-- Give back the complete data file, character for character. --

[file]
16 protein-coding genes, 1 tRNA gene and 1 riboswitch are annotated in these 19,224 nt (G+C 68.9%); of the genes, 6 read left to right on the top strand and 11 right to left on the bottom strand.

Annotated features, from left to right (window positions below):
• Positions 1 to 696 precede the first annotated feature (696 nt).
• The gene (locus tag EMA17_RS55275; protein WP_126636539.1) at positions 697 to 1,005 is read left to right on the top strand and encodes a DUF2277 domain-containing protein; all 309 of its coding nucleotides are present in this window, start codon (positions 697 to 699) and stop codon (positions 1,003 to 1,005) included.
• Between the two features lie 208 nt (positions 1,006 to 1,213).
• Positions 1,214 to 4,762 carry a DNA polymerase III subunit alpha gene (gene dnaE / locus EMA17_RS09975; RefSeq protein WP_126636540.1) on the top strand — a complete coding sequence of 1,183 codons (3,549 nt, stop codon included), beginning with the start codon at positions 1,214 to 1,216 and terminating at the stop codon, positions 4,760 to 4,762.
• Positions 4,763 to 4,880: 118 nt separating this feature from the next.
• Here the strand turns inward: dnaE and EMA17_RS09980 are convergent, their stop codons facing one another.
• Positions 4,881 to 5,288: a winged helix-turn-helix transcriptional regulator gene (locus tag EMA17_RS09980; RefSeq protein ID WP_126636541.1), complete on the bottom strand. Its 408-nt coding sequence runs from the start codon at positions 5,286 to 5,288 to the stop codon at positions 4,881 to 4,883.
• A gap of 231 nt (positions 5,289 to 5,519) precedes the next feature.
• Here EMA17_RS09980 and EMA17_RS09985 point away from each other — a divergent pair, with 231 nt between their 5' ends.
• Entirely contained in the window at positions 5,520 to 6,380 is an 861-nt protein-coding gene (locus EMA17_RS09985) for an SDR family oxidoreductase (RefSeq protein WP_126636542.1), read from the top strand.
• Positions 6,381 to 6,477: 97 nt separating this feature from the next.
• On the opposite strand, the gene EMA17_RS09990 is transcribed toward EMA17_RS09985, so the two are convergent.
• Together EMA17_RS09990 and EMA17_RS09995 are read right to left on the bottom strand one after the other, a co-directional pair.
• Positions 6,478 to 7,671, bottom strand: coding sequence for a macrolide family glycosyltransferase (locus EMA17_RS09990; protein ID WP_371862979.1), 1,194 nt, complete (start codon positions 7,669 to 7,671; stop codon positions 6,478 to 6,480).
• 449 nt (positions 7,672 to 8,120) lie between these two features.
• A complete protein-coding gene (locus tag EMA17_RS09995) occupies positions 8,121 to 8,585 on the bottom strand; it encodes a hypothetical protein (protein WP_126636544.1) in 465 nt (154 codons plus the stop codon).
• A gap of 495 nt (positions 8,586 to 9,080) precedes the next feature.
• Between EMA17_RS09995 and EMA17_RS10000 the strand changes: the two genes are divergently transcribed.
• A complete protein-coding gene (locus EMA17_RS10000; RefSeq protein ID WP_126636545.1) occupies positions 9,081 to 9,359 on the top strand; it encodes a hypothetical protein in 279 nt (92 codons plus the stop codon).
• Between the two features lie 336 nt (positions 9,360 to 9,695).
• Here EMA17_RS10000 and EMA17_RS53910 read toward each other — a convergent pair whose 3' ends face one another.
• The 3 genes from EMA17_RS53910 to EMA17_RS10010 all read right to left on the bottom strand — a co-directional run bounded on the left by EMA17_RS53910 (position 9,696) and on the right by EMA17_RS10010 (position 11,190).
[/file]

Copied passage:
16 protein-coding genes, 1 tRNA gene and 1 riboswitch are annotated in these 19,224 nt (G+C 68.9%); of the genes, 6 read left to right on the top strand and 11 right to left on the bottom strand.

Annotated features, from left to right (window positions below):
• Positions 1 to 696 precede the first annotated feature (696 nt).
• The gene (locus tag EMA17_RS55275; protein WP_126636539.1) at positions 697 to 1,005 is read left to right on the top strand and encodes a DUF2277 domain-containing protein; all 309 of its coding nucleotides are present in this window, start codon (positions 697 to 699) and stop codon (positions 1,003 to 1,005) included.
• Between the two features lie 208 nt (positions 1,006 to 1,213).
• Positions 1,214 to 4,762 carry a DNA polymerase III subunit alpha gene (gene dnaE / locus EMA17_RS09975; RefSeq protein WP_126636540.1) on the top strand — a complete coding sequence of 1,183 codons (3,549 nt, stop codon included), beginning with the start codon at positions 1,214 to 1,216 and terminating at the stop codon, positions 4,760 to 4,762.
• Positions 4,763 to 4,880: 118 nt separating this feature from the next.
• Here the strand turns inward: dnaE and EMA17_RS09980 are convergent, their stop codons facing one another.
• Positions 4,881 to 5,288: a winged helix-turn-helix transcriptional regulator gene (locus tag EMA17_RS09980; RefSeq protein ID WP_126636541.1), complete on the bottom strand. Its 408-nt coding sequence runs from the start codon at positions 5,286 to 5,288 to the stop codon at positions 4,881 to 4,883.
• A gap of 231 nt (positions 5,289 to 5,519) precedes the next feature.
• Here EMA17_RS09980 and EMA17_RS09985 point away from each other — a divergent pair, with 231 nt between their 5' ends.
• Entirely contained in the window at positions 5,520 to 6,380 is an 861-nt protein-coding gene (locus EMA17_RS09985) for an SDR family oxidoreductase (RefSeq protein WP_126636542.1), read from the top strand.
• Positions 6,381 to 6,477: 97 nt separating this feature from the next.
• On the opposite strand, the gene EMA17_RS09990 is transcribed toward EMA17_RS09985, so the two are convergent.
• Together EMA17_RS09990 and EMA17_RS09995 are read right to left on the bottom strand one after the other, a co-directional pair.
• Positions 6,478 to 7,671, bottom strand: coding sequence for a macrolide family glycosyltransferase (locus EMA17_RS09990; protein ID WP_371862979.1), 1,194 nt, complete (start codon positions 7,669 to 7,671; stop codon positions 6,478 to 6,480).
• 449 nt (positions 7,672 to 8,120) lie between these two features.
• A complete protein-coding gene (locus tag EMA17_RS09995) occupies positions 8,121 to 8,585 on the bottom strand; it encodes a hypothetical protein (protein WP_126636544.1) in 465 nt (154 codons plus the stop codon).
• A gap of 495 nt (positions 8,586 to 9,080) precedes the next feature.
• Between EMA17_RS09995 and EMA17_RS10000 the strand changes: the two genes are divergently transcribed.
• A complete protein-coding gene (locus EMA17_RS10000; RefSeq protein ID WP_126636545.1) occupies positions 9,081 to 9,359 on the top strand; it encodes a hypothetical protein in 279 nt (92 codons plus the stop codon).
• Between the two features lie 336 nt (positions 9,360 to 9,695).
• Here EMA17_RS10000 and EMA17_RS53910 read toward each other — a convergent pair whose 3' ends face one another.
• The 3 genes from EMA17_RS53910 to EMA17_RS10010 all read right to left on the bottom strand — a co-directional run bounded on the left by EMA17_RS53910 (position 9,696) and on the right by EMA17_RS10010 (position 11,190).